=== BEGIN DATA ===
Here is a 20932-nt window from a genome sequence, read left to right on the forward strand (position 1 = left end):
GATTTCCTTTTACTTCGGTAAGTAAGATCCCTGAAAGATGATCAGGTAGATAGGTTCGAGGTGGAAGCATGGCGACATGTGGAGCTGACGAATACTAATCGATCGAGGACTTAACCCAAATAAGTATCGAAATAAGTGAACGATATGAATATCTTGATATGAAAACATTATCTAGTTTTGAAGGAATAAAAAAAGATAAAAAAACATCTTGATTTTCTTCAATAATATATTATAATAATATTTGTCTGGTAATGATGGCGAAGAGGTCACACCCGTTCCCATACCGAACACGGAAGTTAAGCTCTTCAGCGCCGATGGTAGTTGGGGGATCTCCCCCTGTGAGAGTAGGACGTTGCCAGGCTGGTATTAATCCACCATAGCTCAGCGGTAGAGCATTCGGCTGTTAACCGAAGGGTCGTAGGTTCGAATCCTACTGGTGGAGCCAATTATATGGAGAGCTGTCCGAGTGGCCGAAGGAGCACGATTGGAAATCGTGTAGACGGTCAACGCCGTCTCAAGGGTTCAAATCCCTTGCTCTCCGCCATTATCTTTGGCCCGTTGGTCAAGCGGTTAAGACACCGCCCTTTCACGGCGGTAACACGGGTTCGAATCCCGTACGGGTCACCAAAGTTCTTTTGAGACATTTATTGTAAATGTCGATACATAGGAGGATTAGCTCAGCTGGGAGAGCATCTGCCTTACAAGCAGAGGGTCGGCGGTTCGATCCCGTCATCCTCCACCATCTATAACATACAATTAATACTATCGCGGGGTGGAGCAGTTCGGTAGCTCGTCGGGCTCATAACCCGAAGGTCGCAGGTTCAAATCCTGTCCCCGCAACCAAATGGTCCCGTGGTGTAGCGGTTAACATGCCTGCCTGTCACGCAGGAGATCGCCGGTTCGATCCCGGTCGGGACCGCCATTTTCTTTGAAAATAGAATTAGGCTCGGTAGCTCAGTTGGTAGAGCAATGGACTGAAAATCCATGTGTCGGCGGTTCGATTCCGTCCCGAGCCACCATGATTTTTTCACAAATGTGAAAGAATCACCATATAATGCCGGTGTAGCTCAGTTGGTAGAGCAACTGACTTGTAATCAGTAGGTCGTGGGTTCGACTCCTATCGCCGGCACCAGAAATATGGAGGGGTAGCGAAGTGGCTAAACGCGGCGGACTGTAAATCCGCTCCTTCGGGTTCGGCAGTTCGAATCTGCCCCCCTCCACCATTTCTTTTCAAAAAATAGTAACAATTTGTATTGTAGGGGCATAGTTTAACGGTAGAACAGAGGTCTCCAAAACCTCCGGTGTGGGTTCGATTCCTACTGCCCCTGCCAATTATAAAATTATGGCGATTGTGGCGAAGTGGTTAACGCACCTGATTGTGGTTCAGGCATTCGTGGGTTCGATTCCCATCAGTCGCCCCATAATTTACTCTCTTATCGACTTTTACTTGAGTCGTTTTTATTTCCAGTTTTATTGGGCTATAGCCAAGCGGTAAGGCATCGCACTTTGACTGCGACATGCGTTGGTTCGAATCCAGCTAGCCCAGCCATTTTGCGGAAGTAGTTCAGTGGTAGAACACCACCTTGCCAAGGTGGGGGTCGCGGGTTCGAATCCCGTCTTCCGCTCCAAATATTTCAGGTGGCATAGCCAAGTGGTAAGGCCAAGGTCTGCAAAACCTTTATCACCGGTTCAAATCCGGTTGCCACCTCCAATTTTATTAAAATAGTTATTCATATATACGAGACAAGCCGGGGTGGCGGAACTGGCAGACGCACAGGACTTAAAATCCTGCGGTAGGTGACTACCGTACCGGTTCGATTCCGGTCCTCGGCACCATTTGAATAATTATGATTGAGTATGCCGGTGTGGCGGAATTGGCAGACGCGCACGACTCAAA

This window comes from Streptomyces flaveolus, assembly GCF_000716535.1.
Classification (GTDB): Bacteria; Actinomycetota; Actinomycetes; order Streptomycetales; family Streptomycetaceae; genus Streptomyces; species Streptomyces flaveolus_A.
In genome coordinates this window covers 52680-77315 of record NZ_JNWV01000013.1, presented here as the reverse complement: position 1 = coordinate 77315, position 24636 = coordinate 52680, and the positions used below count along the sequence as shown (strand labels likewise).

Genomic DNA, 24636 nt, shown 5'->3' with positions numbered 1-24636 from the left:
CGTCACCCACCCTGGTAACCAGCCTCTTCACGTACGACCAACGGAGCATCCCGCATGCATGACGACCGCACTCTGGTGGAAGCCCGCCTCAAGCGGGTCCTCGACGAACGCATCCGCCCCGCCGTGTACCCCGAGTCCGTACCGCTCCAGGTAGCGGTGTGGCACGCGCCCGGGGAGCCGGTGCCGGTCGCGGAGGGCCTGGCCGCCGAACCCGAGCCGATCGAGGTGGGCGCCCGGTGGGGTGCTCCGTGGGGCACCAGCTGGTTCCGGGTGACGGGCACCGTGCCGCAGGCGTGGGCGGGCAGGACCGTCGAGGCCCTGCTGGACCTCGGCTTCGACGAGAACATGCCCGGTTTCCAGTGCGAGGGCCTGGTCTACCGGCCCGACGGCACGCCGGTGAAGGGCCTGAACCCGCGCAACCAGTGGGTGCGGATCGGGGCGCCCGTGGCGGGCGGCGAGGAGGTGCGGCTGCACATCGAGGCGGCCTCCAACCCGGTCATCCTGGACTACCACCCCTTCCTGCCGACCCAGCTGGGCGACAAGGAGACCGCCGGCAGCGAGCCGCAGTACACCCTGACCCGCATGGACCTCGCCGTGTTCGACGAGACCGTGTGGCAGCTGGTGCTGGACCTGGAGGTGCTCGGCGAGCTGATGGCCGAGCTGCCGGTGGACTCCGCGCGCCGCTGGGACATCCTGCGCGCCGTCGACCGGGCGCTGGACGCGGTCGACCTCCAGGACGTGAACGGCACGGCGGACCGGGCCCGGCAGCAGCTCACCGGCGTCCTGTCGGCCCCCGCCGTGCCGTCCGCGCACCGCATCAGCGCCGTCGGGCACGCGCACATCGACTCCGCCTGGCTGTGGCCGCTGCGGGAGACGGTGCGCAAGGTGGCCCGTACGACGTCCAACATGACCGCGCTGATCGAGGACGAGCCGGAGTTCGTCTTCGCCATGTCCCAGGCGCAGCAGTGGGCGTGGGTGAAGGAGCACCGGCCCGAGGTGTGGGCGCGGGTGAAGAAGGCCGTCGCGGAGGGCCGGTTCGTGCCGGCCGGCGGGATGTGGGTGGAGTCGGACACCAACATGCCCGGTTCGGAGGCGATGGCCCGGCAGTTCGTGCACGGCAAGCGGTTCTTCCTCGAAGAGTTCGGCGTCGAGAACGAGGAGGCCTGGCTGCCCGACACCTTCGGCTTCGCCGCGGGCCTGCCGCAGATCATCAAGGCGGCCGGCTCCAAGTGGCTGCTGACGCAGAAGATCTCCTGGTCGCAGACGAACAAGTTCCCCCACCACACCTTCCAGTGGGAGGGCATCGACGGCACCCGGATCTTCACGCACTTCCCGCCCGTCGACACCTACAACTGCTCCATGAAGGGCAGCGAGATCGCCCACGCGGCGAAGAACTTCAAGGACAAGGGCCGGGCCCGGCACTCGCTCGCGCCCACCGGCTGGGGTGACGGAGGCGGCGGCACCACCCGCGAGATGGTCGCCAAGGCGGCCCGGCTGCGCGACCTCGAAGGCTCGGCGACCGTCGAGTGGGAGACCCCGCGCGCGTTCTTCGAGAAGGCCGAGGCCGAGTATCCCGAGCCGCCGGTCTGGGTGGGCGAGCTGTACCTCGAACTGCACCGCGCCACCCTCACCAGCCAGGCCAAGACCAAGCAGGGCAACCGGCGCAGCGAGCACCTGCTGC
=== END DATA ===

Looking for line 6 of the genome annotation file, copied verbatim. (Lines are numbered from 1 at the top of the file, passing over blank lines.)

Genomic DNA, 24636 nt, shown 5'->3' with positions numbered 1-24636 from the left: